“Never you bather yeir bonnie heid aboot that!” aunsert the fairie, “but cum you here wi yeir man neist week, whan the muin is ful, an Ah’se warrant he wul never ask ye ti sit at a spinnin wheel again.”

Aweill, whan the waddin feast wes owre an the perr haed settilt doun thegither at the Castel, as suin as the muin wes ful, Mysie telt hir man she wad lyke fyne gin thay wad hae a dander thegither in the muinlicht. She wes fain ti see whit the wee fairie wad dae for ti help hir, for that verra day, hir man haed gien hir a braw new spinnin-wheel wrocht in ebony, that haed been aucht his mither, an telt hir:

“The-morn, Guidwyfe, Ah sal fesh ye a hantil lint frae the toun, an syne the girzies wul aw see whit smert wee fingirs thair new mistress haes.”

Mysie haed flusht up an felt seik at hert whan she saw the wheel an heard thir wurds, an wunnert til hirsell whit she wad dae gin Habetrot didnae help hir. Sae eftir thay haed stertit thair dander, she said she haed a notion ti gang an see the burn bi the licht o the muin. Sae doun ti the cleuch thay gaed. As suin as thay cam ti the mukkil stane, Mysis laid hir lug agin it an whuspert: “Habetrot, ir ye thare/” an in a glisk, the wee auld wumman stuid afore hir.

She boued in a genteil-lyke wey, lyke thay war streingers til hir, an said: “Walcum til the Spinsters’ howf!” Syne she chappit on the ruit o a mukkil aik tree wi a stick she heild in hir haund, an a green dure Mysie didnae mynd o seein afore, flew open, an thay follaed the fairies throu intil the ither glen that Mysie haed seen throu the hole in the mukkil stane.

Aw the wee auld weimen war hunkert doun on thair whyte chuckie stanes eydent wurkin, but thay nou kythed ferr mair ugsum nor afore, an Mysie saw that insteid o weirin reid skirts an whyte mutches lyke afore, thay war nou cled in bunnets an frocks o dreich gray. An nou, insteid o luikin blyth, thay aw haed faces that wad soor milk, an seemed tio be tryin ti see wha coud luiik the maist meiserabil, an wha coud ledge oot thair lang swallen lips the furthest, an thay aw wat thair fingirs, the better ti draw the threid frae the roke.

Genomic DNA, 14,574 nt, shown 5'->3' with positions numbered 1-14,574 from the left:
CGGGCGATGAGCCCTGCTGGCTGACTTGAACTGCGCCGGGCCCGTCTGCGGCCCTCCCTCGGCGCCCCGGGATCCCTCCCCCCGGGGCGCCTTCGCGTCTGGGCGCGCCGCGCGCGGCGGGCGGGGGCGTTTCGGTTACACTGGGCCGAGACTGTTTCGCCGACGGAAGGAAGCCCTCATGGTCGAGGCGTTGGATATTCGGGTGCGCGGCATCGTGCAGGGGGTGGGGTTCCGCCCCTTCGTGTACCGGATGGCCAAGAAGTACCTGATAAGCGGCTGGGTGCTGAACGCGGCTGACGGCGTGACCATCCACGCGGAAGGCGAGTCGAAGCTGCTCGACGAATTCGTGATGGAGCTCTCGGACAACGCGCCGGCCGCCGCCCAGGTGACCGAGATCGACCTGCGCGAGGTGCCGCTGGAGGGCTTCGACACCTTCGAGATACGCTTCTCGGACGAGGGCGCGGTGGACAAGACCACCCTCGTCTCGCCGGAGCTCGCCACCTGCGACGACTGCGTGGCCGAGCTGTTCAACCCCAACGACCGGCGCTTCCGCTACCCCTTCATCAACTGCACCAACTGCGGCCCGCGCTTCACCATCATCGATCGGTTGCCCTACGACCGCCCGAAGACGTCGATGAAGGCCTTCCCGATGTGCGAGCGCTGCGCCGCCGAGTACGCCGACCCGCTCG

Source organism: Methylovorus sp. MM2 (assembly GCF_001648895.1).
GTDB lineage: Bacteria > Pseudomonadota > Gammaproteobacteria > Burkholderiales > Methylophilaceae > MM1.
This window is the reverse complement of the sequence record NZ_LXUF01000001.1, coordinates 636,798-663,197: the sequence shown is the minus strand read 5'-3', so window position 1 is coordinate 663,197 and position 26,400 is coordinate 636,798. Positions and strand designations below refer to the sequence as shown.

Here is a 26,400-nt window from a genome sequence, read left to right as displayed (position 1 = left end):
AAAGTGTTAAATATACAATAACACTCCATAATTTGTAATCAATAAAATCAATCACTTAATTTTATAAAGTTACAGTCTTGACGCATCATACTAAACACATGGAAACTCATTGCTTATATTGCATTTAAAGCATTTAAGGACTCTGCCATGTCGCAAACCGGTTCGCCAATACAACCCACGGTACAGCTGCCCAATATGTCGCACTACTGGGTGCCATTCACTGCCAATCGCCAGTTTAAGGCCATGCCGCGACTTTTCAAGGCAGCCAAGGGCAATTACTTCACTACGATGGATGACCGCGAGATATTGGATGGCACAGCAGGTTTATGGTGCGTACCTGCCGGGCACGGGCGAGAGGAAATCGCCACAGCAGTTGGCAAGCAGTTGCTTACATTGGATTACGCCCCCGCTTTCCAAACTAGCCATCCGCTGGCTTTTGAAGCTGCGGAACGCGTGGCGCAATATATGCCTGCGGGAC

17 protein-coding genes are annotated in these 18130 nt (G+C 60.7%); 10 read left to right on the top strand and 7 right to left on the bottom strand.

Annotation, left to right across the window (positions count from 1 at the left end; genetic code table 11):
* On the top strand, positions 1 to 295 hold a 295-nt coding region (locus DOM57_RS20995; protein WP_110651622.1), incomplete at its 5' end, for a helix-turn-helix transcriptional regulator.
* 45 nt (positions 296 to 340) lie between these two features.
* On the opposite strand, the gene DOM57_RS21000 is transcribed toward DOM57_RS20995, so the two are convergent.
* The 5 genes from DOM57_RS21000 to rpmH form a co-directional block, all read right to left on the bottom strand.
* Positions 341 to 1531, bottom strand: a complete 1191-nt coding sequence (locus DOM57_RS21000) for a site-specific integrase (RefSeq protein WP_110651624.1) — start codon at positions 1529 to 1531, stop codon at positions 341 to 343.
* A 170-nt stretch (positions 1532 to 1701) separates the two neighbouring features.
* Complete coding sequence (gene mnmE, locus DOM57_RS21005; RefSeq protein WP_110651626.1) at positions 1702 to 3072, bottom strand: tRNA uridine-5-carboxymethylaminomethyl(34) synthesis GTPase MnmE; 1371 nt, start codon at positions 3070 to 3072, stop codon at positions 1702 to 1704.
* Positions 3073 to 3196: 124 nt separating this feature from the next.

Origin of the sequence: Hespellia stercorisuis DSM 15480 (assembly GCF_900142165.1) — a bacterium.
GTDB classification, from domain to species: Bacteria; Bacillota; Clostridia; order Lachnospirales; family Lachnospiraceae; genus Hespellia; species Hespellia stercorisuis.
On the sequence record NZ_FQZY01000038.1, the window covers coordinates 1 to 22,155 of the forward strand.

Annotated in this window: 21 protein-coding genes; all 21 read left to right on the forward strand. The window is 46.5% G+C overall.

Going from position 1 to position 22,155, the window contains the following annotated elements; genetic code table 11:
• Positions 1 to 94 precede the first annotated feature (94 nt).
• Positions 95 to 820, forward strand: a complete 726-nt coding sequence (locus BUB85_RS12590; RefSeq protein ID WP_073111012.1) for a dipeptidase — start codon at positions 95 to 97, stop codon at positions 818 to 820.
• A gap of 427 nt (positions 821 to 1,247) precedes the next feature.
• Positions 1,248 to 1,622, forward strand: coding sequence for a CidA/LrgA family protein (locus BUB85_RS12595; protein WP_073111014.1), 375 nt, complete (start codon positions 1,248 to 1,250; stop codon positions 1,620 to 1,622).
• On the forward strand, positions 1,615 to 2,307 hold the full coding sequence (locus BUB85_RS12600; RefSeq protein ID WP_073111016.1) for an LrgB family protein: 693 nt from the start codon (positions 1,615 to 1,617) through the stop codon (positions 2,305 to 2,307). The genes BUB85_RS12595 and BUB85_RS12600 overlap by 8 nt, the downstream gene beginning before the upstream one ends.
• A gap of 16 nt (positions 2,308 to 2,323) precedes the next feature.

“Serrs! Whitna gruesum clekkin o ugsum auld wutches! Ah never saw the lyke!” said Mysie’s man. Juist see thae mukkil lips! Whit coud this unco wee wumman mean bi bringin a bonnie lass lyke ye ti see sic a sicht.?

An he gaed up til ane o thaim an spiert whit wey hir mou haed turnt sae ugsum. She tryit ti tell him, but aw he coud hear wes a soond lyke lyke SPIN-N-N. He askit anither ane an hir aunser soondit lyke SPUN-N-N. Syne he spiert at a third ane an hirs soondit lyke SPUN-N-N.

“Spin, span, spun,” said the laird as he gruppit Mysie bi the haund an poued hir oot throu the green dure. “Eftir this, ma mither’s spinnin wheel wul can chynge ti gowd or Ah lat ye gang near it, gin this is whit spinnin can dae til a quyne.”

An sae it cam aboot that Mysie wes never gart spin for the lave o hir days, an thay war monie. An she spent the fek hir tyme ootby in the caller air wi hir man, lauchin an liltin til hir hert’s content. An whanever the war lint at the Castel ti be spun, she haed nae mair adae nor cairrie it doun an leave it at the mukkil stane at the burn syde, an Habetrot an hir eydent fiers span it aw for hir.

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APA Style:

Habetrot the Spinstress. 2024. In The Scottish Corpus of Texts & Speech. Glasgow: University of Glasgow. Retrieved 22 April 2024, from

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The Scottish Corpus of Texts & Speech. 2024. Glasgow: University of Glasgow.


Information about Document 944

Habetrot the Spinstress


Text audience

General public
Informed lay people
Audience size 1000+

Text details

Method of composition Wordprocessed
Year of composition 1985
Word count 3608
General description folk tale

Text setting


Text type

Prose: fiction


Author details

Author id 17
Forenames David
Surname Purves
Gender Male
Decade of birth 1920
Educational attainment University
Age left school 17
Upbringing/religious beliefs Protestantism
Occupation Retired Biochemist
Place of birth Selkirk
Region of birth Selkirk
Birthplace CSD dialect area Slk
Country of birth Scotland
Place of residence Edinburgh
Region of residence Midlothian
Residence CSD dialect area midLoth
Country of residence Scotland
Father's occupation Master Grocer
Father's place of birth Selkirk
Father's region of birth Selkirk
Father's birthplace CSD dialect area Slk
Father's country of birth Scotland
Mother's occupation Housewife
Mother's place of birth Selkirk
Mother's region of birth Selkirk
Mother's birthplace CSD dialect area Slk
Mother's country of birth Scotland


Language Speak Read Write Understand Circumstances
English Yes Yes Yes Yes All circumstances
Scots Yes Yes Yes Yes